- Systems Disruption has two stanzas. Each stanza contain six lines; each line contains between four and six words. The words in each stanza are identical. Just in a different order. Both seem randomly arranged.
- Issue them gasmasks has two stanzas. Each stanza has four lines, The first three lines have three ‘words’ each followed by a fourth line of two words. Each ‘word’ consists of a part of an English word. These usually derive from Latin. Perhaps the game is that you can make other words and therefore construct a variety of poems.
- Seesound, which is I suppose a play of the word seesaw, contains within it some ‘matched’ lines, sometimes as couplets and at other times distributed. Thus:
- means of impression/ means of expression
- no room for present ... no room for poignant/ no room for pregnant
- added value water/ added while water/ added whole water
- Never Odd Nor Even consists of six stanzas each of seven lines. The first four stanzas are a sort of ‘theme with variations’: five of the lines from the preceding stanza are repeated with two new lines added. Sometimes the line added came from a previous stanza. Each line is repeated twice over the four stanzas. The final two stanzas have the same seven lines in each but in a different order. None of these lines appeared previously.What is he playing at? Campanology?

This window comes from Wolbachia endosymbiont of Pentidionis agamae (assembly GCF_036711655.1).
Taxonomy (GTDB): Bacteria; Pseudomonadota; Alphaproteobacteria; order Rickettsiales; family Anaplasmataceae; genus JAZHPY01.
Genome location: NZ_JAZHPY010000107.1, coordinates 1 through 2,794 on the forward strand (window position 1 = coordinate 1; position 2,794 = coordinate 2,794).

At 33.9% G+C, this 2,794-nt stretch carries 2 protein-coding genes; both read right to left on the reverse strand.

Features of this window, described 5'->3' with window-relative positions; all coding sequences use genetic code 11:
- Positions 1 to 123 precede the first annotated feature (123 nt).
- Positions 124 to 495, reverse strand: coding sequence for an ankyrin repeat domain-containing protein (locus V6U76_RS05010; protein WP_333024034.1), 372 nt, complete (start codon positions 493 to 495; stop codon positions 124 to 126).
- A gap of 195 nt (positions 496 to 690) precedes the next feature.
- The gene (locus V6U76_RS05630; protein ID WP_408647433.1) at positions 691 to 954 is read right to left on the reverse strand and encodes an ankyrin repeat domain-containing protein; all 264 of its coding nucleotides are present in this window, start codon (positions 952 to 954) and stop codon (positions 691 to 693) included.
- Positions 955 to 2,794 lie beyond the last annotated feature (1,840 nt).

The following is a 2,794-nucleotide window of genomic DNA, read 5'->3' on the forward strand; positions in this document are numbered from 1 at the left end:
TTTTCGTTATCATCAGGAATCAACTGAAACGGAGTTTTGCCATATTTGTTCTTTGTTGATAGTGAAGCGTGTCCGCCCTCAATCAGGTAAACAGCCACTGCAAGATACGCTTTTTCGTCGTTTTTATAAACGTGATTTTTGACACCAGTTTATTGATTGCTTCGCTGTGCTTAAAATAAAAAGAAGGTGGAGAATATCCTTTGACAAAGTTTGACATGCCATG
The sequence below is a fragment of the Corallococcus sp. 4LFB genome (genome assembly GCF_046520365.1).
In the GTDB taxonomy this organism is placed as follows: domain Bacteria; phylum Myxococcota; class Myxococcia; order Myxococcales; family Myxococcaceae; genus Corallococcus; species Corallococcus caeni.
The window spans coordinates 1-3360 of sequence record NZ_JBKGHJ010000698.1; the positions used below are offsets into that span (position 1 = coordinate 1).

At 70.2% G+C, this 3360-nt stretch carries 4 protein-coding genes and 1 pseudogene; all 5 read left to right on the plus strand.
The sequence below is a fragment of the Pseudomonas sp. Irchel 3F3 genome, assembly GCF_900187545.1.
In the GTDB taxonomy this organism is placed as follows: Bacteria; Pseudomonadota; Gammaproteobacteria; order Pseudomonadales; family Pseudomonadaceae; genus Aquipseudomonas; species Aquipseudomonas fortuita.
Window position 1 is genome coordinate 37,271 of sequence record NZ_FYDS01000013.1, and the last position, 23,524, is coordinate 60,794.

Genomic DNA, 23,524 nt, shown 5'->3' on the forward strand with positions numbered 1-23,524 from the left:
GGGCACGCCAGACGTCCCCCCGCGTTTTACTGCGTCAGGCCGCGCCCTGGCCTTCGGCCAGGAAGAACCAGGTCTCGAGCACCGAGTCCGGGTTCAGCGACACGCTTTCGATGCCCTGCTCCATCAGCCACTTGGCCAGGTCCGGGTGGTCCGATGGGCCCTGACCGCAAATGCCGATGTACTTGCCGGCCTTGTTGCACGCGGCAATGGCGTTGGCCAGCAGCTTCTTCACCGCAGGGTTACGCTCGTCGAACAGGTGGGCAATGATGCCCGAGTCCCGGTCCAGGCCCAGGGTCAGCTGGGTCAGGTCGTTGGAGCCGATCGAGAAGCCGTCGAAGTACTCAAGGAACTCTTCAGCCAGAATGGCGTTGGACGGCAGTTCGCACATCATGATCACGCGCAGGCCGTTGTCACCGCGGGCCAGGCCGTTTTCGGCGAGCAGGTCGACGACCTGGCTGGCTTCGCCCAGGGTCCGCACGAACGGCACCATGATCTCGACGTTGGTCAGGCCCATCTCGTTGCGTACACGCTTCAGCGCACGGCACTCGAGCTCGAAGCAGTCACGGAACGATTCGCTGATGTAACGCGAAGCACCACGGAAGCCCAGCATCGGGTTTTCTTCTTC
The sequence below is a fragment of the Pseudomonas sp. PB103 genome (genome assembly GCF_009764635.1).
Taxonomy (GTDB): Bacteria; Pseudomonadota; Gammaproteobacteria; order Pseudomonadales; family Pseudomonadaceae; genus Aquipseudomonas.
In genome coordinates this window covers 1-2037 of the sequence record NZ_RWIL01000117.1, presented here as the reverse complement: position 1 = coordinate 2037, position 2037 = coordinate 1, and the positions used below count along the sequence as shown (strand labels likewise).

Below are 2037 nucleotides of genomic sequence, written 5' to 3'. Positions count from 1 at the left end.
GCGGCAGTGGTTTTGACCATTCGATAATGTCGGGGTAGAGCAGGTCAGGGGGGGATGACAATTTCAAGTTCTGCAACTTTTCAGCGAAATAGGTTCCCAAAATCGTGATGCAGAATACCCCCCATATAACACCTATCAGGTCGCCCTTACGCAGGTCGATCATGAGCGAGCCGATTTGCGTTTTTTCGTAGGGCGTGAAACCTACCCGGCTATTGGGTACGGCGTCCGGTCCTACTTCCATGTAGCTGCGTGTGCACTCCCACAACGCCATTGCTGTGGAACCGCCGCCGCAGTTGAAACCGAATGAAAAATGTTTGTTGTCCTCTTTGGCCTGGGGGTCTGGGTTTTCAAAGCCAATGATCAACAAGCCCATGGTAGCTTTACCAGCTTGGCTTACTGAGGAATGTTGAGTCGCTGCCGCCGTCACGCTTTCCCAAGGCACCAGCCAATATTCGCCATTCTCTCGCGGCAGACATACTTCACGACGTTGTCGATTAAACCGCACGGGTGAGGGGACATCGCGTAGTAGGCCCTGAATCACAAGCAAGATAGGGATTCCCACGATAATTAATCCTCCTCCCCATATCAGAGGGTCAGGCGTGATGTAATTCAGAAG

The volume contains what are presumably modernist jokes:
- i am lonely for my replaced cells is a poem that consists of the single line: "1945, 1952, 1959, 1966, 1973, 1980, 1987" and presumably alludes to the belief that every cell in one’s body is replaced every seven years.
- 26 is a poem about dementia. I think. Right justified, almost every line ends in the middle of a word, as if the thought has suddenly stopped.
- Language Construction consists of a big square blacktype letter A superimposed on a letter E and a letter N and a letter G. I think. It is dedicated to Doug Lang so it might be an L instead of an E to form an anagram but it looks like an E to me
But Envoi is the poem that sneers at people like me who remember rhythm and rhyme. It starts "I could go on like this all day/ Ti-tum ti-tum and doodly-ay". I suppose Raworth is saying that he can write conventional poetry but chooses not to; he has a higher calling. The trouble is that this is a pretty poor poem in conventional terms so the point is lost.
A number of poems refer to 'pleasant butter' but this makes no more sense than anything else.
I really don't understand much of this. He sounds angry.
Some lines did resonate with me:
- something not quite filters through eyelashes
- where do they go/ those things we know we know
Mostly, however, I just felt confused and stupid.
May 2018; 88 pages